Welcome to Tuesday’s Tips, the one-day a week when I break the format of answering your questions and I dispense useful, actionable and empowering tips!
We humans are strange when it comes to emotions. In a calm moment, we’re able to rationally understand that every emotion we feel is just a momentary sensation ~ that it will pass, usually in less than 2 minutes. But in the moment, when we’re flooded with the chemicals that escalate our feelings, we tend to feel as though the emotions that we’re experiencing will never leave us. And that’s why we tend to ACT on those emotions.
Here’s what you may not know: Those chemicals are only part of why you’re so escalated in the moment. The other part has to do with the stories you tell yourself about what’s happening to you. Whether you realize it or not, whether you’re conscious of those thoughts or not, I can assure you that they contribute to how you’re feeling. If you’re someone who deescalates quickly, your stories are supportive or at least benign. If you’re like I used to be and you tend to hit the roof and hang out there a while, it’s because your story flames your fire ~ it reinforces your escalated (and often irrational) feelings.
The next time you’re in one of those moments, keep the following thoughts in mind and see if you aren’t better able to breathe through the experience and minimize the fallout.
- Neuroanatomist Dr. Jill Bolte Taylor explains that from beginning to end (and when not complicated by our disempowering stories), anger leaves us in 90 seconds. So even if you can’t muster the ability to think supportive thoughts, by not focusing on negativity and remaining as neutral as possible, those chemicals will flush out of your system in less than 2 minutes.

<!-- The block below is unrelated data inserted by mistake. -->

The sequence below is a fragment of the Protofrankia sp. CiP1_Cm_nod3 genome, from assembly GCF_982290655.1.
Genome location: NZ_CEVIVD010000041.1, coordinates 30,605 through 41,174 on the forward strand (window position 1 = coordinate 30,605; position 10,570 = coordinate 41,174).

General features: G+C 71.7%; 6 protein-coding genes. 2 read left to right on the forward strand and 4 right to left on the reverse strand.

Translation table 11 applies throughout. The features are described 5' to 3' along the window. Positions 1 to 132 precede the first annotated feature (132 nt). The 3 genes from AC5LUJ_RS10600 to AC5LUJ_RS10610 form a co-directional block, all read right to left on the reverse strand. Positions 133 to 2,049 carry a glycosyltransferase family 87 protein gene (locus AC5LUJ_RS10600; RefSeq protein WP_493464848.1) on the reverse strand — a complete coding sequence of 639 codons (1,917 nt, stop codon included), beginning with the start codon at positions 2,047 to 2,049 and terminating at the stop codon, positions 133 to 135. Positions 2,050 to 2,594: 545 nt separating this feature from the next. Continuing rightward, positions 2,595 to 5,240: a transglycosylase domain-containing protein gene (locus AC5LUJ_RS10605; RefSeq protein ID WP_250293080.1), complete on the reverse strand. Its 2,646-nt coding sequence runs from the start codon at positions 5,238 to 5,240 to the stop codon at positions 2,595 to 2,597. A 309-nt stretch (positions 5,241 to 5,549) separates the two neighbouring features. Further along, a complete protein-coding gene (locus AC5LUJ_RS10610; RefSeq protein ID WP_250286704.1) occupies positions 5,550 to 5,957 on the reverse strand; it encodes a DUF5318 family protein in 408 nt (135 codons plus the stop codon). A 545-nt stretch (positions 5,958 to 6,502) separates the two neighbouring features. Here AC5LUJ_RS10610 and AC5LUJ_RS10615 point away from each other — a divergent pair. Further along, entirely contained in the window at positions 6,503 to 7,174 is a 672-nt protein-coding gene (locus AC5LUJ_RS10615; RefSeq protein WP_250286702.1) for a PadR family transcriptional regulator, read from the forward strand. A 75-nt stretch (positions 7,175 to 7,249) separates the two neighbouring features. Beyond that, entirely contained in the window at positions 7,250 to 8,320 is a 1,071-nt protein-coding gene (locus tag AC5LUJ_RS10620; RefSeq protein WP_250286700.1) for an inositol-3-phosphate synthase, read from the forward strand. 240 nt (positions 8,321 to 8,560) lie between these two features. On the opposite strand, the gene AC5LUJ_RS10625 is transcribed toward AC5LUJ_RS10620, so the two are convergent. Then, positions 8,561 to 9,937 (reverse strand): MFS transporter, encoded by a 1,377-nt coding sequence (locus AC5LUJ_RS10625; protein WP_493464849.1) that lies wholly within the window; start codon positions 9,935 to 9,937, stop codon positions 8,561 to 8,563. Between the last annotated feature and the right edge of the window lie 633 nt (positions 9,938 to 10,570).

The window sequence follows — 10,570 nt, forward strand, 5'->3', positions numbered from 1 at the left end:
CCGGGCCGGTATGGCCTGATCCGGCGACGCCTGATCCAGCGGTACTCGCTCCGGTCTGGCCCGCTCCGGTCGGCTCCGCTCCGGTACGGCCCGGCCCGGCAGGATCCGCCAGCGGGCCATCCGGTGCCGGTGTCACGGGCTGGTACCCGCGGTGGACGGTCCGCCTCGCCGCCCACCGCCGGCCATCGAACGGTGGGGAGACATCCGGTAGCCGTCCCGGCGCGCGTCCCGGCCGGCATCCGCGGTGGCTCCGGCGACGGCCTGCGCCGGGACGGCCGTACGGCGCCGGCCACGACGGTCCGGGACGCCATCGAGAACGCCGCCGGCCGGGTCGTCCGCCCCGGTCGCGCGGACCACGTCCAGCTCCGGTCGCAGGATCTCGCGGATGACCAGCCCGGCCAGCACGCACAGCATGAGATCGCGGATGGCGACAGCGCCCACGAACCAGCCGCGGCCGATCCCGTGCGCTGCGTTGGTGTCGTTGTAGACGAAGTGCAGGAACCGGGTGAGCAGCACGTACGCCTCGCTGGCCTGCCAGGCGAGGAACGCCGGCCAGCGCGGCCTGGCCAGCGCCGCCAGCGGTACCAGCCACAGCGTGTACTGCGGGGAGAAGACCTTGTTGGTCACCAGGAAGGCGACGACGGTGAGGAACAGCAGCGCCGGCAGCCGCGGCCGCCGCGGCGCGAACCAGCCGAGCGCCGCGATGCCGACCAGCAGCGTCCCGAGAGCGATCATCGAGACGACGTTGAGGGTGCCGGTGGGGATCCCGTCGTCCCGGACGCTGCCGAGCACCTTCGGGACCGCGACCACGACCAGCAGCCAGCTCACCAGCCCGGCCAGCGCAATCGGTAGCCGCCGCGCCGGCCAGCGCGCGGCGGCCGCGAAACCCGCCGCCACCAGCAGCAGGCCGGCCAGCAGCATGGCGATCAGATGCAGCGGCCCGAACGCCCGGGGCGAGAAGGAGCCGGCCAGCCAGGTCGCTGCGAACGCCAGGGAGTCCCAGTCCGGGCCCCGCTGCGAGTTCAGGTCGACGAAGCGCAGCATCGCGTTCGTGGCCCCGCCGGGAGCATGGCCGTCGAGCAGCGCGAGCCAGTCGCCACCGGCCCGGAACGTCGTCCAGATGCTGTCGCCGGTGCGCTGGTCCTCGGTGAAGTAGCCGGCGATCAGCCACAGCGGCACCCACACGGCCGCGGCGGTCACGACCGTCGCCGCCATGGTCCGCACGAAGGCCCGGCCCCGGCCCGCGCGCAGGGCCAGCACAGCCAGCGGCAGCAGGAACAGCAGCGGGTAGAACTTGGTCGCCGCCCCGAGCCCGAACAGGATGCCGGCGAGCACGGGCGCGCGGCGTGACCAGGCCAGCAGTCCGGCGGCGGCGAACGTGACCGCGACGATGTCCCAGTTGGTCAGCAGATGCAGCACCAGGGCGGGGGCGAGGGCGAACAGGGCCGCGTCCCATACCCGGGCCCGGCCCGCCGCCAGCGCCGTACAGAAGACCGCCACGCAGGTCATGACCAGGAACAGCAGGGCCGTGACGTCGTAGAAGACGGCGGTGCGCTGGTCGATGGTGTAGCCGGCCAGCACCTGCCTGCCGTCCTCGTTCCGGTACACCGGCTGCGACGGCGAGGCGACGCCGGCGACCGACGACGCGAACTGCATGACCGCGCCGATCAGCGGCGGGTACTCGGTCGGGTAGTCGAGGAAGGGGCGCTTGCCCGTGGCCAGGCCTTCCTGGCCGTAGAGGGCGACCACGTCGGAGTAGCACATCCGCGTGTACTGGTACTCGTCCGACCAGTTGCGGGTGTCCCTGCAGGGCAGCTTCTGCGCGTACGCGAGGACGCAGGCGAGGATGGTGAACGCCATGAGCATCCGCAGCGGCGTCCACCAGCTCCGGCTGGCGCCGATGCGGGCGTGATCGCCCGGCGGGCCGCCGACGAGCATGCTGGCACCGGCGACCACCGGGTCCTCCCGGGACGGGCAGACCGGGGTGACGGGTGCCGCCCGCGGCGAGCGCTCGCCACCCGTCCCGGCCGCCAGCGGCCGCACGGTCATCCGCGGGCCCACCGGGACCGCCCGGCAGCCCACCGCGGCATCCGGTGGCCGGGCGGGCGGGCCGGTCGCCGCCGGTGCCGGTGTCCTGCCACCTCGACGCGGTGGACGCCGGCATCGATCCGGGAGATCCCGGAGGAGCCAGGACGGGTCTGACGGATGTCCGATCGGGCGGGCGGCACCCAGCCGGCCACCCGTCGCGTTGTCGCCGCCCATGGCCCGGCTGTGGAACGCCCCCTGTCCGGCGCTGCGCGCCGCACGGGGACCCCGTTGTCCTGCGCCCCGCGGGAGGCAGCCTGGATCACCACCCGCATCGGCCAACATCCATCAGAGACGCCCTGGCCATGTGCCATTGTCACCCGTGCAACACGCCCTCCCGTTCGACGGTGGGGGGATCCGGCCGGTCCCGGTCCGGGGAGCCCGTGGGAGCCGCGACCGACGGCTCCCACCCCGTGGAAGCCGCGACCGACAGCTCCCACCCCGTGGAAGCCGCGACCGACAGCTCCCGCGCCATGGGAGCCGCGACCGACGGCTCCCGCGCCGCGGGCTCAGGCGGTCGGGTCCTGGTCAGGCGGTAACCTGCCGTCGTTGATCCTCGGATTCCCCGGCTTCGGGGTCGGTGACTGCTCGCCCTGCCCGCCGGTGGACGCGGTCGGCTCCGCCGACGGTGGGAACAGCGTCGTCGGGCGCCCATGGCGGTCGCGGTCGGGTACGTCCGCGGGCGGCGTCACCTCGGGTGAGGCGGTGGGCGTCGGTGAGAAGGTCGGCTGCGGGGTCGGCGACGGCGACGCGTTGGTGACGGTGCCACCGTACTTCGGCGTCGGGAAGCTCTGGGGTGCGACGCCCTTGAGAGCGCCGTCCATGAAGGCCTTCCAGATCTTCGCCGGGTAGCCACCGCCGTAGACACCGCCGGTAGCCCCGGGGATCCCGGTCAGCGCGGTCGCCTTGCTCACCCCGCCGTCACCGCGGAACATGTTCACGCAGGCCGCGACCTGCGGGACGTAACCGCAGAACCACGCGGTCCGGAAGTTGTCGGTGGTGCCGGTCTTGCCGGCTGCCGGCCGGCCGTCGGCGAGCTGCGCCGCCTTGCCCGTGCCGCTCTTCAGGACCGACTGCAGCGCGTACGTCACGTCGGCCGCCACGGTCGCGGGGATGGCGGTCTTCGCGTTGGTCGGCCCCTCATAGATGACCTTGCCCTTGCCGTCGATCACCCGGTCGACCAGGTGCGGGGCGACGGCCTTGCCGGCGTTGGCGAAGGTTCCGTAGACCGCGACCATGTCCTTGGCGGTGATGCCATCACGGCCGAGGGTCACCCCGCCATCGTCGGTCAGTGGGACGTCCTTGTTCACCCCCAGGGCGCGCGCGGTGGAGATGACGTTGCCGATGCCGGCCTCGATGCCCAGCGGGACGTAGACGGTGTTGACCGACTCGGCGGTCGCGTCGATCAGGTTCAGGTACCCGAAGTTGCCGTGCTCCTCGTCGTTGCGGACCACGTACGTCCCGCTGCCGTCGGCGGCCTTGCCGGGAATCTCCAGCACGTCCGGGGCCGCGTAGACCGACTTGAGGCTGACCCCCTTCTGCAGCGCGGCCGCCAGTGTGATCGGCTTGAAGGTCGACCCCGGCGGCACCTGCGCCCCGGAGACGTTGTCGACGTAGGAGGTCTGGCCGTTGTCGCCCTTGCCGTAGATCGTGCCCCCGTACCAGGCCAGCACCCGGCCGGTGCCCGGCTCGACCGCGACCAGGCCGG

- Your brain has the capacity to change the way it’s wired. The thoughts that you loop in your head essentially create the circuitry / the way your brain is wired. If you think of supportive thoughts like exercises in the gym and negative thoughts like bags of potato chips, you’ll begin to understand how important it is to select your thoughts and not go on autopilot, because every time you go into autopilot, you reinforce that old, lazy circuitry.
- You may find it easier to work on developing this emotional muscle when you’re not escalated. Lucky for you there are virtually endless opportunities. In fact, our minds are chattering all throughout the day, every day, almost endlessly, and it’s this mind chatter that keeps us from enjoying and being in the present moment. So try this: Write down 3-4 very short thoughts that you think would be beneficial for you to think of throughout the day. When I first did this, my thoughts were:
You are safe.
You can do it.
Nothing needs to get done right now.
Set a daily alarm to go off 5 times a day and each time it goes off, take out your list and say these thoughts to yourself. Within a week you’ll have it memorized and you’ll continue to say them when the alarm goes off. Eventually, when you’re having one of those moments, you’ll have the memorized material at your fingertips to counter your negative thoughts. This, my loyal follower, is the key to building one of the most important emotional muscles.